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Wednesday, 10 August 2005
Page: 62

Senator MARK BISHOP (2:00 PM) —My question is to the Minister for Defence, Senator Hill. Is the minister aware of a deteriorating security situation in the southern Iraqi city of Samawah, where, as the London Times states, rioters were ‘seen moving around the streets with rocket-propelled grenade launchers’? Has the government assessed the extent to which civil disturbances in the city of Samawah may spread throughout the Al Muthanna province? Are the Australian troops responsible for securing this area exposed to greater risk as a result of the emerging civil unrest? Can the minister indicate what assessment has been made of the adequacy of resources that have been provided to our troops in the event that they are required to simultaneously confront both civil disturbances and possible attacks from insurgents?

Senator HILL (Minister for Defence) —As the honourable senator says, there have been civil disturbances in Samawah. They seem to have arisen from a number of different causes—one being a shortage of basic services, particularly electricity. There have also been disputes about the police services. Unfortunately, as is sometimes the case in that part of the world, the civil differences very quickly deteriorated into violence. It would seem to have been complicated somewhat by some militia forces of Muqtada al-Sadr becoming involved. This has brought a response from the Iraqi army as well as the Iraqi police services. In relation to the Australian role: of course the Australians are not there to involve themselves in civil disturbances; the Australians are there to provide an element of security for the Japanese humanitarian mission and also to provide further training for the Iraqi security forces. Australians are not involved in providing a response to these civil differences. They are, of course, observing what is occurring and reporting appropriately.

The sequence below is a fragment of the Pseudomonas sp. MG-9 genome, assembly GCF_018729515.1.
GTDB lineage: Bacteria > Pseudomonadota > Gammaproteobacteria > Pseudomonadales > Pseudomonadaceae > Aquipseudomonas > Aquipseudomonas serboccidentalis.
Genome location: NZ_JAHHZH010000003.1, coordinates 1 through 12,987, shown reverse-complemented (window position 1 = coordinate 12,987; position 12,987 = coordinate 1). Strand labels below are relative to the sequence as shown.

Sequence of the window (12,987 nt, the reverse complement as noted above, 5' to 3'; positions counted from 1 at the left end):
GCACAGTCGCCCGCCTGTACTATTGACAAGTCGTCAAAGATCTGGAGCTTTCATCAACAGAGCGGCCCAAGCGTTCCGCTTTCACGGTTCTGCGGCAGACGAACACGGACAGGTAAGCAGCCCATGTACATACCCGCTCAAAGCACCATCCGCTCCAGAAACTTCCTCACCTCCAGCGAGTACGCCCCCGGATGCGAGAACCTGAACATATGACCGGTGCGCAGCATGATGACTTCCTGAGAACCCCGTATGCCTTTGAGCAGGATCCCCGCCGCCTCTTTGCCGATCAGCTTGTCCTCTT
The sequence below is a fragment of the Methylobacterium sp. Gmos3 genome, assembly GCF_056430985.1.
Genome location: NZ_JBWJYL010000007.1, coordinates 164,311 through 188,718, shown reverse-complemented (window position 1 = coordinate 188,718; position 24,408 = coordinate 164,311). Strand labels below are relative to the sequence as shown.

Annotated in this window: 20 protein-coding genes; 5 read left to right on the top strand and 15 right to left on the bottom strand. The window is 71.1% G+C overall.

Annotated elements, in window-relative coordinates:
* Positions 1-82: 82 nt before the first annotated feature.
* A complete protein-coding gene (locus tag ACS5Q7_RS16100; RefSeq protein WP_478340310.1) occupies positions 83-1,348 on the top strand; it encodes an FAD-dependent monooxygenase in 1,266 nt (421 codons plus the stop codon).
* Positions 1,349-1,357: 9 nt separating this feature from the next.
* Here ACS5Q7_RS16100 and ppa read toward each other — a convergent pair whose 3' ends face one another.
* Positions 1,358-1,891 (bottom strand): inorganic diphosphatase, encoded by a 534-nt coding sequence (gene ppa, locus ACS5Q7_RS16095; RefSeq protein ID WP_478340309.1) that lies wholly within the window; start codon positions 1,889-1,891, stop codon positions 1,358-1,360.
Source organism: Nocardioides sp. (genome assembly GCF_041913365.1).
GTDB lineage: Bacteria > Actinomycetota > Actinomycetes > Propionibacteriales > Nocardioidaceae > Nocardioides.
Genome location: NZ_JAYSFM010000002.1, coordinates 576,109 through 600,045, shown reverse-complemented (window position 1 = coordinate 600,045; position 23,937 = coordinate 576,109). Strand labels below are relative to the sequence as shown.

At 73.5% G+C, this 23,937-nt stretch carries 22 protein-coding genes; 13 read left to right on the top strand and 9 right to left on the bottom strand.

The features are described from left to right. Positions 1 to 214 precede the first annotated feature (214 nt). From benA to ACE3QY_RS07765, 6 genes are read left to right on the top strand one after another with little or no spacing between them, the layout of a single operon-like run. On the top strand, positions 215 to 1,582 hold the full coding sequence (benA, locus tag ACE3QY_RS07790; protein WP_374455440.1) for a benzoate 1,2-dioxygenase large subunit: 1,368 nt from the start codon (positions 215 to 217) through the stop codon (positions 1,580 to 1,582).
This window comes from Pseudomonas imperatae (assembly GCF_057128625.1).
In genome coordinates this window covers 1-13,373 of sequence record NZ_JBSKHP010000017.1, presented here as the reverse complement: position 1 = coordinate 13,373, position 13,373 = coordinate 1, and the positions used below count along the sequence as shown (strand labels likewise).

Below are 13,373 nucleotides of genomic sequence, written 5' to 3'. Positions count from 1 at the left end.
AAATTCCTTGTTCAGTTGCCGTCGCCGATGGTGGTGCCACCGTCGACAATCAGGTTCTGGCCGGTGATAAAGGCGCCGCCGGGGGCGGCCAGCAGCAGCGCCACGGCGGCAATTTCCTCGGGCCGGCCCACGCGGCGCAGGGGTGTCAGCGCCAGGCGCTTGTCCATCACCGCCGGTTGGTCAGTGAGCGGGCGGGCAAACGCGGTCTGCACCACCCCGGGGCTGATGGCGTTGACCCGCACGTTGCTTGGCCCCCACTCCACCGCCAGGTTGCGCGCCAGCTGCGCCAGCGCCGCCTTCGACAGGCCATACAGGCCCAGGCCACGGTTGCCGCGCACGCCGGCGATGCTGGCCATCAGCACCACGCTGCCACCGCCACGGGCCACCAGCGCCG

As to whether they need further resources as applies to the civil disturbances, I have not seen any suggestion that they need further resources and I would not expect that they would, because they are not involved in providing a response to such disturbances. It is a worrying development—I would not hide that fact—but overall the province of Al Muthanna remains one of the most stable within Iraq and one in which there have been few instances of insurgency actions and even fewer instances of jihadist activity.

Senator MARK BISHOP —Mr President, I have a supplementary question arising out of the minister’s response. As he correctly identifies, the purpose of the Australian troops in this particular province is to assist the Japanese who are there. In light of that purpose and in light of the minister’s earlier response, can the minister indicate what action the government is taking in response to the concern raised by task group commander Lieutenant Colonel Roger Noble that Australian troops ‘can’t sanitise’ themselves completely from the civil unrest in Samawah?

Senator HILL (Minister for Defence) —We rely on the professionalism of the ADF in such circumstances, and they are very professional and very capable. As I said to the honourable senator, it is not the Australians’ role to become involved in civil differences within the province. I suppose there is always the possibility that a particular Japanese humanitarian operation could receive attention from some elements of civil disobedience, but I have not seen any suggestion that that is happening and the Japanese are, in any event, very cautious in such circumstances. I would be very surprised if they allowed themselves to be put in a position where that might occur.